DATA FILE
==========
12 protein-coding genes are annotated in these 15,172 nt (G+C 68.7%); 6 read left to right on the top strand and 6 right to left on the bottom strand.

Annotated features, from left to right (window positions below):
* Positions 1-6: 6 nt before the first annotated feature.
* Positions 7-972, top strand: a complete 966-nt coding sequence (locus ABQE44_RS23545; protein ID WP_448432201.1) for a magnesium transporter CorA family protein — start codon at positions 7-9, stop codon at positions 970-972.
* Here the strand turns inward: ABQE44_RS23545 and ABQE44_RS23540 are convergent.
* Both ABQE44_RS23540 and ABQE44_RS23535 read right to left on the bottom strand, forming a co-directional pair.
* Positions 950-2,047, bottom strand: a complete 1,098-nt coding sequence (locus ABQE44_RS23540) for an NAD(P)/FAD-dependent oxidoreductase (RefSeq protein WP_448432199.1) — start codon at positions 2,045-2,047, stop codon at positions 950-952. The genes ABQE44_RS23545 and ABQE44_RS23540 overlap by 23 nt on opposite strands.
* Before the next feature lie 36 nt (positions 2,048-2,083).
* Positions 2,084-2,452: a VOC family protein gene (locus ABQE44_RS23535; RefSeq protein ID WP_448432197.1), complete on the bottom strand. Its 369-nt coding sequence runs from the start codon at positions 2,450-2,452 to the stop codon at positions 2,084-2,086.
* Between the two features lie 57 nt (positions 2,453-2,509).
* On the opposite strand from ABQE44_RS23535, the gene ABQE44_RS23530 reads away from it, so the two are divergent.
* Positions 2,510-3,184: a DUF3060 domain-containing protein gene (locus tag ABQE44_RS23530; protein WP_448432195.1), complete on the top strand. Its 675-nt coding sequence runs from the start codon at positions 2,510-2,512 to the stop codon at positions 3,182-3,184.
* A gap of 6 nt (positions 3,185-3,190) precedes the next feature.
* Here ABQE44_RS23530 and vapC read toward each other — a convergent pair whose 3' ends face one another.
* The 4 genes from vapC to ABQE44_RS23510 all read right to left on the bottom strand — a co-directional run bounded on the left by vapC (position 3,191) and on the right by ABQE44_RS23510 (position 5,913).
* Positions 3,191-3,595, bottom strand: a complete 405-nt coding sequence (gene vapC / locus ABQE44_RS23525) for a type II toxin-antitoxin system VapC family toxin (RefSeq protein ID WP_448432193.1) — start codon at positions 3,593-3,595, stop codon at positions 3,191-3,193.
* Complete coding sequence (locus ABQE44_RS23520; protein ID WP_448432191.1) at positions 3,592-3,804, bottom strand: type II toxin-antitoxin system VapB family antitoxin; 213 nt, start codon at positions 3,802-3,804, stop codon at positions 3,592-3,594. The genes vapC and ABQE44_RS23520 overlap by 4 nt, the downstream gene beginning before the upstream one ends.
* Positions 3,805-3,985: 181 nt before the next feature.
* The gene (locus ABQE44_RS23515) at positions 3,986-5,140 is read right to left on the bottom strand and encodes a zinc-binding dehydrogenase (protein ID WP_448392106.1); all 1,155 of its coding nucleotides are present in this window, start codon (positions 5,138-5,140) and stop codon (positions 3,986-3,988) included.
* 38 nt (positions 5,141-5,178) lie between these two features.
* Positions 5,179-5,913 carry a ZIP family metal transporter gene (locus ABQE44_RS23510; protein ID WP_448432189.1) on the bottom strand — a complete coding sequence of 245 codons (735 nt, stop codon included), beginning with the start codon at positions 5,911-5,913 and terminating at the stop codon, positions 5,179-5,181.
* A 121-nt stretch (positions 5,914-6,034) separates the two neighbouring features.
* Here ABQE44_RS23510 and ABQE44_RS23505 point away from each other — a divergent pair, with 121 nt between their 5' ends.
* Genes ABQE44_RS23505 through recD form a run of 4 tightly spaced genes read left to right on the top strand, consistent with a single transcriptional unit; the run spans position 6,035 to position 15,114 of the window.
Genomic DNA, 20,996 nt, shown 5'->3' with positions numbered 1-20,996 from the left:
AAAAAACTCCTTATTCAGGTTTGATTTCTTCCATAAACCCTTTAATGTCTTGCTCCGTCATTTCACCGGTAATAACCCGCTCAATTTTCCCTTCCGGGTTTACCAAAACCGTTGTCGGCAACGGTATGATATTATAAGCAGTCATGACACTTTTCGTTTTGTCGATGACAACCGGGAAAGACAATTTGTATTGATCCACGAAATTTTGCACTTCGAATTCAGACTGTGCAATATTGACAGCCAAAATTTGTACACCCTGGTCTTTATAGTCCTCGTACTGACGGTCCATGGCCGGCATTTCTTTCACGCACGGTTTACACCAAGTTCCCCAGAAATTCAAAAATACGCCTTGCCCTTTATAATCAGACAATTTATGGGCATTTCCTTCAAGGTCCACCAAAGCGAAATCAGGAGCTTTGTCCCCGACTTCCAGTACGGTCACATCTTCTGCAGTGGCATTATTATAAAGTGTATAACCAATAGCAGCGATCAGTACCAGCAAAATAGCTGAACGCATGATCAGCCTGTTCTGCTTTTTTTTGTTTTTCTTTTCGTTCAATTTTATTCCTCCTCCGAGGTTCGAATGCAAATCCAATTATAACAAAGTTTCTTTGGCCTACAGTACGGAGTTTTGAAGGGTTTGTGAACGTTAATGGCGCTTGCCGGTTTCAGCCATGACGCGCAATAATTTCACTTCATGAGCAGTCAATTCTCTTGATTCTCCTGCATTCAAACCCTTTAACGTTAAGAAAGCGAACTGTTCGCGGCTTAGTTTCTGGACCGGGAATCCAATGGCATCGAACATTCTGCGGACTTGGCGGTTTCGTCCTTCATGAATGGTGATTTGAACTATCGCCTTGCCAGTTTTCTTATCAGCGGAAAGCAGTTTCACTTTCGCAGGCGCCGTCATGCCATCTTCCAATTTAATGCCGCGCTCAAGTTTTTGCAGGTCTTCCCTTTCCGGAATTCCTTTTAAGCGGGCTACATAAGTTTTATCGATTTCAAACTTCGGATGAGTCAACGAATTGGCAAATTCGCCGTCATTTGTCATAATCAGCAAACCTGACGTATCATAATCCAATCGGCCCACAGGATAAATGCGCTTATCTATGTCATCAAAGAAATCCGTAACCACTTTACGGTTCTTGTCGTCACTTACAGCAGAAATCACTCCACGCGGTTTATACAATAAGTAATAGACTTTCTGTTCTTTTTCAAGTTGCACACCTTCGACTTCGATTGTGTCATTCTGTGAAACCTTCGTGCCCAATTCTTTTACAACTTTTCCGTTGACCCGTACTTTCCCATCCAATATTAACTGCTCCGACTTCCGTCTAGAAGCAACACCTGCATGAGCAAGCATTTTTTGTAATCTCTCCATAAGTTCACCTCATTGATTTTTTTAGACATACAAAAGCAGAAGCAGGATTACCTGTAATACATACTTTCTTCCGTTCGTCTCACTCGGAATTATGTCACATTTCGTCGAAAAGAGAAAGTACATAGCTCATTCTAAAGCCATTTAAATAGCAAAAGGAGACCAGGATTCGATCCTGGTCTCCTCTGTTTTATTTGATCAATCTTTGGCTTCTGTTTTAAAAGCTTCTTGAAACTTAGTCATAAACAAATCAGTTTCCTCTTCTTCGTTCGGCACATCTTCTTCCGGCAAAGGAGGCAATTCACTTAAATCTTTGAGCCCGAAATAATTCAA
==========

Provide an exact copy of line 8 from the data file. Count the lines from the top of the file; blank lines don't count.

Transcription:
* Before the next feature lie 36 nt (positions 2,048-2,083).